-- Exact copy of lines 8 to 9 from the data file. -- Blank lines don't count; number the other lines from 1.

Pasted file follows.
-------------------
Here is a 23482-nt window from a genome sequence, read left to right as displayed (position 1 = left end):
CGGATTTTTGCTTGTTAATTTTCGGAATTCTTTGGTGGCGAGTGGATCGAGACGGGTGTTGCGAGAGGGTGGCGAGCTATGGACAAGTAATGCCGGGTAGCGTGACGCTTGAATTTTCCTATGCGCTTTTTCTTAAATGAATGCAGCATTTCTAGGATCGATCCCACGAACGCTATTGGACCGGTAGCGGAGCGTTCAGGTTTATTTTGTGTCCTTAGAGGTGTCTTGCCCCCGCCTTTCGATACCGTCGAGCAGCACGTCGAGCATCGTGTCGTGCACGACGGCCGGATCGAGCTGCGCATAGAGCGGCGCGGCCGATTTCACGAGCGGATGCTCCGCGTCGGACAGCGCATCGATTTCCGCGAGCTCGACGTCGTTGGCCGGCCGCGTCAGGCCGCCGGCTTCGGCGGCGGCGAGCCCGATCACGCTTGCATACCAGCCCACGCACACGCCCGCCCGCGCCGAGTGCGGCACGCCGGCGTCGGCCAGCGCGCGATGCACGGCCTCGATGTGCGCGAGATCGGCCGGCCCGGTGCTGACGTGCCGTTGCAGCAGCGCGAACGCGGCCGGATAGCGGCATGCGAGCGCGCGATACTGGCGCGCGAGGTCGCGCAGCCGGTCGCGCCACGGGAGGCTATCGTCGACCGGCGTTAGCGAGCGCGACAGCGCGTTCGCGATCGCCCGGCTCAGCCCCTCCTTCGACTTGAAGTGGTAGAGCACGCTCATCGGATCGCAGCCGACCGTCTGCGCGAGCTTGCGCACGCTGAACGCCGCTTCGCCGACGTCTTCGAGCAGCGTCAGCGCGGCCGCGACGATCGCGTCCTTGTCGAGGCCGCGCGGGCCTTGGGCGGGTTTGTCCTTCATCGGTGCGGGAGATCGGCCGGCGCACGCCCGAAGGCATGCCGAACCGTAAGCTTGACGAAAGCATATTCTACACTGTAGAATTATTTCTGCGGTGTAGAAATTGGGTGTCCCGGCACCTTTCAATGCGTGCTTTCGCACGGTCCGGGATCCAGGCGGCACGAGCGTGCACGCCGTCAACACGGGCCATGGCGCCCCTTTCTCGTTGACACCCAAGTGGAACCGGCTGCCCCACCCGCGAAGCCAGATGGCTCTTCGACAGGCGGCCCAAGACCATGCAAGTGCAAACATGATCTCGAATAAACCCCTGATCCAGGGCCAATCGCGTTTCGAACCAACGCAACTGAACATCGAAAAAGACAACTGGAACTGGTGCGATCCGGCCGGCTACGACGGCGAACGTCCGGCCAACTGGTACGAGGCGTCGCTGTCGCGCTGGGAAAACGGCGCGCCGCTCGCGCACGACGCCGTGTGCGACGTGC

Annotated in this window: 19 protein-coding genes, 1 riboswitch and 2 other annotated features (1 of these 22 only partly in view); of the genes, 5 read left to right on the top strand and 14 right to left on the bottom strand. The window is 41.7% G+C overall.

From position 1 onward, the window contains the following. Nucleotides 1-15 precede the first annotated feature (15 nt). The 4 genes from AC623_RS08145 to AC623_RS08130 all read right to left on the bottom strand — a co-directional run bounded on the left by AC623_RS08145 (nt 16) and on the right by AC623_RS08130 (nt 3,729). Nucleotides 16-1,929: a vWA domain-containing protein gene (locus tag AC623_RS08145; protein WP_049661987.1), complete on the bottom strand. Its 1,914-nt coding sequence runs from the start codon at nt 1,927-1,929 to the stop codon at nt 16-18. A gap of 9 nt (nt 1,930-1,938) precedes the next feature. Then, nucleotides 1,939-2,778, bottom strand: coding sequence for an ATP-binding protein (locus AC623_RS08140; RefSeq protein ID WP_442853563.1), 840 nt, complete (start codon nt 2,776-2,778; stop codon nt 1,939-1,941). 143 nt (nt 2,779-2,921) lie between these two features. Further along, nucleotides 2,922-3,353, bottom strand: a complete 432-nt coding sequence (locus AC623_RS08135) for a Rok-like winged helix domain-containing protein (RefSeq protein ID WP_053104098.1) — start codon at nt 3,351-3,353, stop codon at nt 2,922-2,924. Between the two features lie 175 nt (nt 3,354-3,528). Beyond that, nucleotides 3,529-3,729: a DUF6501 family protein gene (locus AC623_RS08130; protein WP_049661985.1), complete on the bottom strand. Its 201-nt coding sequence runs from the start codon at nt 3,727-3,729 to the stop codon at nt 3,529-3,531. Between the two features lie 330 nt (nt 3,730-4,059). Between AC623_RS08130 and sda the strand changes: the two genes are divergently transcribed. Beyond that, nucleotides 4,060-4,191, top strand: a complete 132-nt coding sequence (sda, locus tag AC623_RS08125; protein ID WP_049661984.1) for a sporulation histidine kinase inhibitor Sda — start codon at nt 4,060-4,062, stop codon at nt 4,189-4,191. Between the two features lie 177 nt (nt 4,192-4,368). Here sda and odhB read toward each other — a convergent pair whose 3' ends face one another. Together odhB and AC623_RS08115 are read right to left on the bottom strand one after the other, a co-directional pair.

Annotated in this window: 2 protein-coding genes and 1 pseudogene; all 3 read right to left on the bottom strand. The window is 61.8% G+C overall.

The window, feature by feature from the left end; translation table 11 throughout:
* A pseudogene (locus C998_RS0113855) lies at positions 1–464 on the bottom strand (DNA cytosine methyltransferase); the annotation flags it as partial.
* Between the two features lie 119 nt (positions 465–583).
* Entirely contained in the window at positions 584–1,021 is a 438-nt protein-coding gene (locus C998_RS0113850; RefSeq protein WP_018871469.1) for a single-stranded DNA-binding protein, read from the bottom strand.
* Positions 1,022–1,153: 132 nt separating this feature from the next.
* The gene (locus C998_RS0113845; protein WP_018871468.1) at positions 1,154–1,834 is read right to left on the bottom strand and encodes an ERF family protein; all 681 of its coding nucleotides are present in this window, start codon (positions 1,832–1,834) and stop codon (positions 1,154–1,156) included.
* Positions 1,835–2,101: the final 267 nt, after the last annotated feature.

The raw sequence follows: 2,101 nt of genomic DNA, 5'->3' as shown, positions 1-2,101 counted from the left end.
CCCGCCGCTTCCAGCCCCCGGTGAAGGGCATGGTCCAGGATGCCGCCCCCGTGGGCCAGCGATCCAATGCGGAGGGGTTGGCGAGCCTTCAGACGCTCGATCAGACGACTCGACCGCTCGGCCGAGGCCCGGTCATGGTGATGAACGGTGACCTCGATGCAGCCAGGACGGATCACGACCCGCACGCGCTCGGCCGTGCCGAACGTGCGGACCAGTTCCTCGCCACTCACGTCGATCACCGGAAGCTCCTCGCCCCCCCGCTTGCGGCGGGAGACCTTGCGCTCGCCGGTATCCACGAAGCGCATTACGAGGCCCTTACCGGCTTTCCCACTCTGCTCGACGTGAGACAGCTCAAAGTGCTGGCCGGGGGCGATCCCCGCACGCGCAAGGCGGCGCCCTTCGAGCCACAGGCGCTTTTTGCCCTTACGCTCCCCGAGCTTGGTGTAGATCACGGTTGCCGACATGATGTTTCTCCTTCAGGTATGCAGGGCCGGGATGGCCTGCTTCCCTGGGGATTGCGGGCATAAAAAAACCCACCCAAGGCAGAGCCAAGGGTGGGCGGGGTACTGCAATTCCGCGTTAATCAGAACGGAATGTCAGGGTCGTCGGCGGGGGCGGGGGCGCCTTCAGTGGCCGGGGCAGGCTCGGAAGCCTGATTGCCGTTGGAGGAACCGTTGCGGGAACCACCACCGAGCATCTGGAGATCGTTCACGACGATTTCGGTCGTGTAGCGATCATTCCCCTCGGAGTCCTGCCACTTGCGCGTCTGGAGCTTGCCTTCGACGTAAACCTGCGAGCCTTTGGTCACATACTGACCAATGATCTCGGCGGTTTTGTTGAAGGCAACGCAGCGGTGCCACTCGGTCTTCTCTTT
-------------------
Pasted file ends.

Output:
* Between the two features lie 119 nt (positions 465–583).
* Entirely contained in the window at positions 584–1,021 is a 438-nt protein-coding gene (locus C998_RS0113850; RefSeq protein WP_018871469.1) for a single-stranded DNA-binding protein, read from the bottom strand.